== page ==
AFF is proud to present the Bay Area premiere of Mars at Sunrise on April 29th, as part of our Arab Film Series, in collaboration with Yalla Arabi: SF/East Bay Arabic Language Meetup and Berkeley City College. This event if FREE to attend, but please RSVP as space is limited.
Jessica Habie is a director, a graduate of NYU Tisch, as well as the founder of the production company Eyes Infinite Films. Her first feature film Mars at Sunrise, has already drawn recognition from a number of prominent film festivals around the world. Jessica recently sat down with us to talk about her career as a director, how she finds inspiration and, of course, her film Mars at Sunrise.
Arab Film Festival: What first drew you to film-making?
Jessica Habie: I always knew that it was what I wanted to do. My mom was a photographer and I was very inspired by her work. I grew up in a family of photographers, so film-making was a natural continuation of visual storytelling. One of my earliest memories was telling a director that I met that I wanted to be a director too. I think I was seven at the time. I really don’t remember a time when I wanted to do anything else.
AFF: So do you find that most of your inspiration comes from film or photography or other forms of art?
JH: I think my inspiration comes from people. People that I meet and stories that I hear, much more than from art. Of course I am influenced by all the art that I take in, but I think people’s stories of what they overcome is what really inspires me. I believe that if you can tell a good story of someone overcoming a great difficulty, then you’ve moved the world forward a little bit.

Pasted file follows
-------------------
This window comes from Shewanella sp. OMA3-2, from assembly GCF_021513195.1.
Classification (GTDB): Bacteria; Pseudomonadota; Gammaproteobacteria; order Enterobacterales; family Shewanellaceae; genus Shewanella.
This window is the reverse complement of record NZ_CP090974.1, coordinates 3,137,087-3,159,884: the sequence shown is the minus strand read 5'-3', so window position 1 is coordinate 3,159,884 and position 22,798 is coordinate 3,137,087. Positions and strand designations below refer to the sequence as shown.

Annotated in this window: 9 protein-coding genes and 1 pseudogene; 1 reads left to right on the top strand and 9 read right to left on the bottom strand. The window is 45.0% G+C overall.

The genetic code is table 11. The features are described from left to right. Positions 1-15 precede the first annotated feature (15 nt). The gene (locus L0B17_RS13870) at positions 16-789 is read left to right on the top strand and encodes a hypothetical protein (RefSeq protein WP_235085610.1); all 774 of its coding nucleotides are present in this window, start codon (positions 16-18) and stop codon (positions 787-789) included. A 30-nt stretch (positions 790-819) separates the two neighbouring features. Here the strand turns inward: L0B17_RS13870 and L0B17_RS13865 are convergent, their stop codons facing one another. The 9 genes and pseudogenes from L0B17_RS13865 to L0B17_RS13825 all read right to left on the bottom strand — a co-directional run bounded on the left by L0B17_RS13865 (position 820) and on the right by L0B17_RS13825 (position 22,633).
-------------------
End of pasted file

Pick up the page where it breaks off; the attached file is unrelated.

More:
AFF: The story of Mars at Sunrise is a unique and interesting look into the conflict in Palestine and Israel. How did you come upon this story, and what inspired you to tell it?
JH: Well, there are many ways to answer that, but mainly I was doing documentary work for several years in occupied Palestine and I came across several stories that I thought were too creatively explosive for just a simple documentary format. For example, the story of the soldier asleep at the checkpoint, that was a real story someone told me. It was the story of my friend Hani Zurob, the life of whom inspired the character of Khaled. Hani was asked, as an artist, to collaborate [with the military] and say which other artists were working with different movements. That to me was such a huge concept, the fact that an artist could be used by a military and that creativity could be perverted by militarism in that way. That’s what really inspired me to make this work. Some of these images were so strong that I felt like I couldn’t just make a documentary about them, I had to create the whole world in order to try to do these stories justice. And that’s how the story of Mars at Sunrise formed.
AFF: What was it like switching from directing predominantly short documentaries to this long-form narrative film?
JH: It was a really organic change that came out of a need to find a different way to express something more particular to my eye and more specifically true to my experience there. It was very natural. The documentaries were a great method of research for Mars at Sunrise and they were where myself and my partner Nirah Shirazipour, who was working with me at the time, where we got our political foundation. I felt like if I switched to narrative I might be able to synthesize some things that I saw and felt that would be helpful in moving the conversation forward and that would be helpful in getting people to think about this situation in a different way. I thought that if I could position the artist as the hero of the story, maybe people would look past what they’re used to hearing and seeing about the conflict and see something else and maybe see some possibilities that they weren’t seeing before.